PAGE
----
Personal data or information
Even though it clarifies what ‘data’ is, the IT Act does not contain an explicit definition of personal data. On the other hand, Rule 2(1)(i) of the SPDI Rules defines personal information. Importantly, while the latter definition reflects elements from both GDPR and DPDP, it does so by linking identifiability to information that is available (or likely to be available) with a body corporate – which term was defined in the 2008 Amendment of the IT Act to include companies, firms, sole proprietorships, and other associations of individuals engaged in commercial or professional activities. Further, while DPDP refers to an ‘individual’ in the context of personal data – the SPDI Rules, like GDPR, refers to a ‘natural person’. Nonetheless, these terms appear to be functional equivalents.
Information or data: what’s the difference?
The terms ‘information’ and ‘data’ are both used in the context of privacy and data protection laws around the world. Accordingly, the use of either term – i.e., ‘data’ or ‘information’ – may not signify a distinction as such. Other jurisdictions also appear to not make this distinction. Although the IT Act contains separate definitions for ‘information’ and ‘data’ under Sections 2(1)(v) and 2(1)(o), respectively, Explanation (iii) to its Section 43A, read with Rule 3 of the SPDI Rules, refers to SPDI as ‘sensitive personal data or information’ (emphasis added) – suggesting synonymous legislative use.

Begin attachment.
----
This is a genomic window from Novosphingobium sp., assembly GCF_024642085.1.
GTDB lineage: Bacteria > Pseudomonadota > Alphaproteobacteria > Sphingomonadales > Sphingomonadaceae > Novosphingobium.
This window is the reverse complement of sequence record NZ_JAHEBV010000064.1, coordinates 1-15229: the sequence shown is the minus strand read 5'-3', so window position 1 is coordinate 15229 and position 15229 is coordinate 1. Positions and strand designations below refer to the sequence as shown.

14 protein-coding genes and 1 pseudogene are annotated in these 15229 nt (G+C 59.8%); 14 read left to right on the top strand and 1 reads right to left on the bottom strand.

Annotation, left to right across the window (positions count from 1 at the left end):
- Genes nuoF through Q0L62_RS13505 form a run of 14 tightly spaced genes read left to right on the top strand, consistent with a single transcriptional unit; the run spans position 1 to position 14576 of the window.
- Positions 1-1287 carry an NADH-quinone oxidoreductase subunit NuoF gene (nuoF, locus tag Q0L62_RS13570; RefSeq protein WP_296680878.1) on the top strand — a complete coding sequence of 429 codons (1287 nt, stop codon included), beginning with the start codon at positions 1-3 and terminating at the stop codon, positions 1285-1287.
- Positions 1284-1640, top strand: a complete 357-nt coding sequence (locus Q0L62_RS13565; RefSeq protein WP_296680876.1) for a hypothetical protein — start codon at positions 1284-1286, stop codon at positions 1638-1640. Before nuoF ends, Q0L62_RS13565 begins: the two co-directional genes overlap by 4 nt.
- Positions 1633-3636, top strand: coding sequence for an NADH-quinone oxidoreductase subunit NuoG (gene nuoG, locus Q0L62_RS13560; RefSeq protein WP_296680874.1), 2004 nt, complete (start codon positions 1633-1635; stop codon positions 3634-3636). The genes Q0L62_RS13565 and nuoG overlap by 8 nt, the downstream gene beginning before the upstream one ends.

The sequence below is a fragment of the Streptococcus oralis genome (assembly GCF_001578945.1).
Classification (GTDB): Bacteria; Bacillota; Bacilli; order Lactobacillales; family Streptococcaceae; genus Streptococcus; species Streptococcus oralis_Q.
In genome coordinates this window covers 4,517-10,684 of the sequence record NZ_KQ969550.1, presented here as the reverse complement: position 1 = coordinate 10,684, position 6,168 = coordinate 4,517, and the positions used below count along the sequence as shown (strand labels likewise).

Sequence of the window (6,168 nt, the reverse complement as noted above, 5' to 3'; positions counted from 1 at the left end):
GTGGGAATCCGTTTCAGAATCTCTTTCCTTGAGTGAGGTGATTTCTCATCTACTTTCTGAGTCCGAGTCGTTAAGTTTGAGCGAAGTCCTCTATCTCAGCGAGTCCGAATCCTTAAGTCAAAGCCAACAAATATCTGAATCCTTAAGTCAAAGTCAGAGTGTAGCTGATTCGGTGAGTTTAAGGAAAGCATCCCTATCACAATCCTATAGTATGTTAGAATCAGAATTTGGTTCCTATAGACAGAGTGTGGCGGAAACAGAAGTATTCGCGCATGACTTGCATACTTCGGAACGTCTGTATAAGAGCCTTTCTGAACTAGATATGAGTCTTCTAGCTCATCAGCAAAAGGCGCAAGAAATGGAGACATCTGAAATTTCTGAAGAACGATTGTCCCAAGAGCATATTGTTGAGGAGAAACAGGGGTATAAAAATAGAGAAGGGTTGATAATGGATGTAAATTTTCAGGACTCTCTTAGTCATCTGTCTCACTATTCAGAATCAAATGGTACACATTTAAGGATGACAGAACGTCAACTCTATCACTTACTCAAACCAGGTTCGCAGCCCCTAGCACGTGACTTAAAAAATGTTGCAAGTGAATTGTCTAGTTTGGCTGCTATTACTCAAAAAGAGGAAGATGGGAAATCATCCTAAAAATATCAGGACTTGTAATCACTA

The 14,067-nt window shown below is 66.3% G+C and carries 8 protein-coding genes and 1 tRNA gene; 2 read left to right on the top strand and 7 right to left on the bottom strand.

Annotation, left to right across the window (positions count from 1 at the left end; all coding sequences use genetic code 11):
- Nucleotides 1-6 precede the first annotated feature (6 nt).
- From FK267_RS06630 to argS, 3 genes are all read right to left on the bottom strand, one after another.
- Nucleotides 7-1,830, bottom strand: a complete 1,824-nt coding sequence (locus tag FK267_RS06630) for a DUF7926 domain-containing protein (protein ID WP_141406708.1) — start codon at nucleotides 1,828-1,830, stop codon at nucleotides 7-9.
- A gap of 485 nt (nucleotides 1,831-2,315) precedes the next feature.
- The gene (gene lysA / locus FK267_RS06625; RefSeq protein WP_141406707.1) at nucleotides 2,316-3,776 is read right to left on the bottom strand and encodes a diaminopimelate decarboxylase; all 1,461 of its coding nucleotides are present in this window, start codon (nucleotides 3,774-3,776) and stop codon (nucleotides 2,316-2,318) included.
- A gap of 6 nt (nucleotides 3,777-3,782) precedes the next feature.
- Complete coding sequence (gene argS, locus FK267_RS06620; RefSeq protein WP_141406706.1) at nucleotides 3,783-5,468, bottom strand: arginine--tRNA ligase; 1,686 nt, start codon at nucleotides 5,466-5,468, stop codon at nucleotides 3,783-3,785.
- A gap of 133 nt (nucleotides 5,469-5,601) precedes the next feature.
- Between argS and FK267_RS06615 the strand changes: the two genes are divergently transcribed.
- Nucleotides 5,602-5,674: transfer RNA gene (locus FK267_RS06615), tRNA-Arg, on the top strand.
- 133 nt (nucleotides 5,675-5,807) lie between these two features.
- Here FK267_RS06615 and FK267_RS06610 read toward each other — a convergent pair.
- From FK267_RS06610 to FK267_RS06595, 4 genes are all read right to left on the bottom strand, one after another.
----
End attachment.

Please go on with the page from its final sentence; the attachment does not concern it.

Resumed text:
The DPDP definition
Section 2(13) of the 2022 Draft of DPDP defines ‘personal data’ as “any data about an individual who is identifiable by or in relation to such data.” In the next few paragraphs, we will unpack this definition part by part.
While personal data may involve any kind of information about an individual, it could cover both objective and subjective information (including opinions, estimates or assessments related to such person).
Further, Section 4 of DPDP limits the operation of the proposed data protection framework to the processing of digital personal data within Indian territory. Such data may be collected either online or offline, but as long as it has been digitized, DPDP will apply.